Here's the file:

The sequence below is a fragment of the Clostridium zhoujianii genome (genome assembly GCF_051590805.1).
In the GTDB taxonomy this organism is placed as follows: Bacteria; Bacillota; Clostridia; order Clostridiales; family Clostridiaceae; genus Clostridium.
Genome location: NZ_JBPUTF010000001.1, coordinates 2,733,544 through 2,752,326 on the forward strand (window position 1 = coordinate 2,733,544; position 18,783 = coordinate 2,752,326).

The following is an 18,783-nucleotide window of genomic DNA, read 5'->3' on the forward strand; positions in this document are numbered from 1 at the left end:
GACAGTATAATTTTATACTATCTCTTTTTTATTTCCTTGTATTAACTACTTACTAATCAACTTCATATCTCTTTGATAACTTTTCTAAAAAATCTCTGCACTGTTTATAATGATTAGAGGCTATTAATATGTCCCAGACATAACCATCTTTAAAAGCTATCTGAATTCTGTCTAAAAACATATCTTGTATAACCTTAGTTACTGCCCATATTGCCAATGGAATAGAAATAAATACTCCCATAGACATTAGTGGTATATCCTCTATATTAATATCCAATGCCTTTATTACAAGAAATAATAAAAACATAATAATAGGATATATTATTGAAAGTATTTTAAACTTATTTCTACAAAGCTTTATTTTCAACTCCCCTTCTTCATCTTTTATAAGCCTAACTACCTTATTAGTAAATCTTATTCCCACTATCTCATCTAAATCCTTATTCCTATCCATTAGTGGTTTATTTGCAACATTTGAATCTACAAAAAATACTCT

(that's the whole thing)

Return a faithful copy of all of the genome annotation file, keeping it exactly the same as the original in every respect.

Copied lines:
The sequence below is a fragment of the Clostridium zhoujianii genome (genome assembly GCF_051590805.1).
In the GTDB taxonomy this organism is placed as follows: Bacteria; Bacillota; Clostridia; order Clostridiales; family Clostridiaceae; genus Clostridium.
Genome location: NZ_JBPUTF010000001.1, coordinates 2,733,544 through 2,752,326 on the forward strand (window position 1 = coordinate 2,733,544; position 18,783 = coordinate 2,752,326).

The following is an 18,783-nucleotide window of genomic DNA, read 5'->3' on the forward strand; positions in this document are numbered from 1 at the left end:
GACAGTATAATTTTATACTATCTCTTTTTTATTTCCTTGTATTAACTACTTACTAATCAACTTCATATCTCTTTGATAACTTTTCTAAAAAATCTCTGCACTGTTTATAATGATTAGAGGCTATTAATATGTCCCAGACATAACCATCTTTAAAAGCTATCTGAATTCTGTCTAAAAACATATCTTGTATAACCTTAGTTACTGCCCATATTGCCAATGGAATAGAAATAAATACTCCCATAGACATTAGTGGTATATCCTCTATATTAATATCCAATGCCTTTATTACAAGAAATAATAAAAACATAATAATAGGATATATTATTGAAAGTATTTTAAACTTATTTCTACAAAGCTTTATTTTCAACTCCCCTTCTTCATCTTTTATAAGCCTAACTACCTTATTAGTAAATCTTATTCCCACTATCTCATCTAAATCCTTATTCCTATCCATTAGTGGTTTATTTGCAACATTTGAATCTACAAAAAATACTCT